Kevin Begos, Daniel Deaver, John Railey & Scott Sexton,
Against Their Will: North Carolina's Sterilization
Program & the Campaign for Reparations

(Gray Oak, 2012)

In the early to mid-20th century, the science of eugenics was born. Called by that name, we all recognize it as something sinister, embodying the rhetoric of Nazi Germany as a justification for eliminating "mongrel" races, less than perfect human specimens. What many people don't realize is how strong a foothold these ideas had in America.

Beginning in 2002, a series of articles in the Winston Salem Journal began to investigate the serious grip that eugenics had in North Carolina, where the twin demons of racism and class snobbery joined forces with the eugenics movement, resulting in sterilizations, nearly all involuntary or only nominally voluntary, of anyone thought to be of lesser societal value. The victims were mostly poor, mostly black, and in some cases rape victims with no plausible way to defend themselves. Sometimes girls just woke up in the hospital after delivering a baby to be told that the sterilization had been performed.

The facts speak for themselves: in North Carolina, more than 7,600 people were sterilized from 1929 to 1974, which put in play one of the America's most aggressive eugenics programs. A state Eugenics Board was formed to "purify" the population by preventing future generations of mentally ill, diseased or "feeble-minded" citizens.

This book is a compilation of articles with many stark case histories that range from horrible and hateful to pitiful and agonizing. One woman reported later, "What they did to me was wrong ... it was really, really wrong." Some of those who supported the sterilization initiative recall observing crushing poverty and feeling that they were helping its victims, but at its heart, the movement was motivated by an innate sense of intellectual, economic and racial superiority on the part of those with the power to give the sterilization order.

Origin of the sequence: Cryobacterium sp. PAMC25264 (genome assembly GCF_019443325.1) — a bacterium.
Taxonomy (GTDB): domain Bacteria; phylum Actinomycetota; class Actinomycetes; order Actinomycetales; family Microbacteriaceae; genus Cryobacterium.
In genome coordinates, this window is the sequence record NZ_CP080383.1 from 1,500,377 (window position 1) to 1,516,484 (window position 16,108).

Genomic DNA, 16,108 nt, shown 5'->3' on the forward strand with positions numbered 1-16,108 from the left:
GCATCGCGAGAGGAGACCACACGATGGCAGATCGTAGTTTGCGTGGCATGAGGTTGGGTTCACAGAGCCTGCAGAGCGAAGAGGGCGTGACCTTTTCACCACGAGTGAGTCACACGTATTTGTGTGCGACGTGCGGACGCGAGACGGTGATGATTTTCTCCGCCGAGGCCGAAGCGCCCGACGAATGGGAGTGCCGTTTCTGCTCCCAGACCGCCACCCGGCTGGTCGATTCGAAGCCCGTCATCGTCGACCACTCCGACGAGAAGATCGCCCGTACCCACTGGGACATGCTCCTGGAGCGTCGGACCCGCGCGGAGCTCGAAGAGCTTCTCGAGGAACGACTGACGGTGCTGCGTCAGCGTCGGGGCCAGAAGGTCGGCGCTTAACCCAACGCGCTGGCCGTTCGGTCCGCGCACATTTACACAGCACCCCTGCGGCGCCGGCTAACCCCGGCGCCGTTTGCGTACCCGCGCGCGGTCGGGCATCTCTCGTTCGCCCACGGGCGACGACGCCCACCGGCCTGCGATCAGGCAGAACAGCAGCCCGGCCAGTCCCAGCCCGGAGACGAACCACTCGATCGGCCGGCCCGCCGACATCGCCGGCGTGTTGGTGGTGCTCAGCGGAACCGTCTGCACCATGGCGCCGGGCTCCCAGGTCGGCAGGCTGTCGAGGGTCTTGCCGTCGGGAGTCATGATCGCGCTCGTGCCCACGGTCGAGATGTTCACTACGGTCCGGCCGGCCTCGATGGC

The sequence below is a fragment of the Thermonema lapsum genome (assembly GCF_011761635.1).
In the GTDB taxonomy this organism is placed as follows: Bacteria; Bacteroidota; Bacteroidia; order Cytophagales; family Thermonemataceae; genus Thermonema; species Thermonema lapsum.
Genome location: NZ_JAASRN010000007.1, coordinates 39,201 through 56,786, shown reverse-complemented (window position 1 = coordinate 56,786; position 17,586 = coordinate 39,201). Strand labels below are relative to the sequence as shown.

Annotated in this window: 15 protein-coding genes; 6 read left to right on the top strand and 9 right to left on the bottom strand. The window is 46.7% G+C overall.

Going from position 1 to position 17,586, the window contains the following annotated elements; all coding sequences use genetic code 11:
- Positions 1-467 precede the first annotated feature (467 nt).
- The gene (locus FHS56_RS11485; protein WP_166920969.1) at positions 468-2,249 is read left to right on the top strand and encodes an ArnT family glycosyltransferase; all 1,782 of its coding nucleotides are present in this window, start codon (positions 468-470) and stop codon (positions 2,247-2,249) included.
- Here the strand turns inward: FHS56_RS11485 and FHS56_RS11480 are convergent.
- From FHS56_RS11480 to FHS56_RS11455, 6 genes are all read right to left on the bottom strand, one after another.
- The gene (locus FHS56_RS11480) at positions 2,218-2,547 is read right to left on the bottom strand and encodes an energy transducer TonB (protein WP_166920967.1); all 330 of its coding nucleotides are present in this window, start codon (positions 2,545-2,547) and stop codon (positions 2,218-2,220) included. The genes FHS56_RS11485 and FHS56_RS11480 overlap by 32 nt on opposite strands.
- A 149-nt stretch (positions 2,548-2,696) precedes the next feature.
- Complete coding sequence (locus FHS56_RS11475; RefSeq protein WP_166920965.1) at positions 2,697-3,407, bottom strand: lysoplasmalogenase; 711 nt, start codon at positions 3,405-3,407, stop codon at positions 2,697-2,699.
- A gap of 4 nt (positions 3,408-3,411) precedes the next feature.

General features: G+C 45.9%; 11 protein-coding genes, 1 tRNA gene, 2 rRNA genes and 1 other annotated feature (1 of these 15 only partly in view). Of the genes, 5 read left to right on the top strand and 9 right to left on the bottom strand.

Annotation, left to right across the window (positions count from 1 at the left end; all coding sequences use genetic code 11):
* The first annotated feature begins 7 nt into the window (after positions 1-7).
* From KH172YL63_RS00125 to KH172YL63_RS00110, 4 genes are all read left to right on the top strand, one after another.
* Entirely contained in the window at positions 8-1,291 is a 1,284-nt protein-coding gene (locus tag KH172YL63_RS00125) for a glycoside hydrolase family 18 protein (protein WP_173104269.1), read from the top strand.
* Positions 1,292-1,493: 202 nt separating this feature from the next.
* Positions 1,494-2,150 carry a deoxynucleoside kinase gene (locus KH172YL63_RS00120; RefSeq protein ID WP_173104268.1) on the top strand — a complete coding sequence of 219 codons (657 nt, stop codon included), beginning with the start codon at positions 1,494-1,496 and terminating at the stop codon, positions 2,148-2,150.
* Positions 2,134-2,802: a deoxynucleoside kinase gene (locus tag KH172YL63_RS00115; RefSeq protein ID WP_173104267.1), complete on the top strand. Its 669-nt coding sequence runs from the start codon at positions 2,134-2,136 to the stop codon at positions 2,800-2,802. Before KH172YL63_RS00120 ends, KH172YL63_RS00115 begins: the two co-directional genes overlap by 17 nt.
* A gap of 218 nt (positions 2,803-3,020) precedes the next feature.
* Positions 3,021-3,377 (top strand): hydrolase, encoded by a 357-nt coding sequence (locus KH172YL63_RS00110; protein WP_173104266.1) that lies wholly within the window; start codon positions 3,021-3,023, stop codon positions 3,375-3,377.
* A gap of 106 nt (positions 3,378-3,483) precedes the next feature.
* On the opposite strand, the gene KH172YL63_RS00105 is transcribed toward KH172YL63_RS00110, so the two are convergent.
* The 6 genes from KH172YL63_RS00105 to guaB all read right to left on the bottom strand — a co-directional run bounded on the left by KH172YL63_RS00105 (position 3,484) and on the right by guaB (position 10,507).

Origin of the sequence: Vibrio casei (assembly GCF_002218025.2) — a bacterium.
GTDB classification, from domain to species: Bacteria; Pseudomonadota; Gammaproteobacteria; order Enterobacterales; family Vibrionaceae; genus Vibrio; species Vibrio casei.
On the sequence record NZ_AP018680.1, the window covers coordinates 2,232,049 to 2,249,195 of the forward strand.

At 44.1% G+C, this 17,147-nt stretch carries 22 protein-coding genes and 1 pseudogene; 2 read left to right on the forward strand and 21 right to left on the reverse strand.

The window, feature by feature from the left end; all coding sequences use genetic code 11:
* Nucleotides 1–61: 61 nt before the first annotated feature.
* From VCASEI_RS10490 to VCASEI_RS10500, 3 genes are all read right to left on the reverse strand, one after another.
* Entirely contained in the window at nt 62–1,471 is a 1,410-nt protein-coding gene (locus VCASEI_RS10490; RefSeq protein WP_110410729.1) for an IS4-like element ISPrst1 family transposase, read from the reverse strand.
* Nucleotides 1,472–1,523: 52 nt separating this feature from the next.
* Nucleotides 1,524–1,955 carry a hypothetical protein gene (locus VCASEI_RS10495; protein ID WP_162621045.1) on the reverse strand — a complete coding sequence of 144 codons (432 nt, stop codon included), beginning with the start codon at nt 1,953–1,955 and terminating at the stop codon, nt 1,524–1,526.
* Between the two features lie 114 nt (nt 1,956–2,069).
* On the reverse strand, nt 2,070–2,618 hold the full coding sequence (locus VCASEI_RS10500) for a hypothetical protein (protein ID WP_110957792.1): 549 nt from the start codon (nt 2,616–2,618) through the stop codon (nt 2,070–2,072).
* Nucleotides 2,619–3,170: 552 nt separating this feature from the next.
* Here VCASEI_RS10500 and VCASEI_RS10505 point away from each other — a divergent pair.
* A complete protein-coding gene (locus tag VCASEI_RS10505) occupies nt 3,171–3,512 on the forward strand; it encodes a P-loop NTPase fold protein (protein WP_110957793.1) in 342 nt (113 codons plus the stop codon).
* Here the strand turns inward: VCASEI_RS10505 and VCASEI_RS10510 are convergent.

One girl's mother pleaded on behalf of her child, but the state refused to release the girl from a juvenile facility at age 17 without getting sterilized, claiming that she was feeble-minded, though she had not been so classified when she entered the institution. One victim was only 10 years old.

It has taken about 10 years since the articles first appeared to create sufficient awareness and make inroads to getting victim compensation. Legislation was passed this year to offer reparations to those still living who were involuntarily sterilized. They will be compensated at the rate of $50,000 each; and the state has officially apologized. However, as late as June 2012, the compensations had been approved but had still not materialized, with the legislature pleading lack of funds in the tough political and economic climate.

It's a sad and shameful piece of the state's history that may fade with time as the victims are, we hope, compensated justly, but there is an underlying factor that is still being examined: the role played in that era by major contributions to North Carolina's most honored institutions -- Wake Forest Baptist Hospital, Wake Forest University and their adjuncts -- from eugenic/racist organizations such as the Human Betterment League, formed by some of Winston Salem's most prominent citizens.

book review by
Barbara Bamberger Scott

1 September 2012

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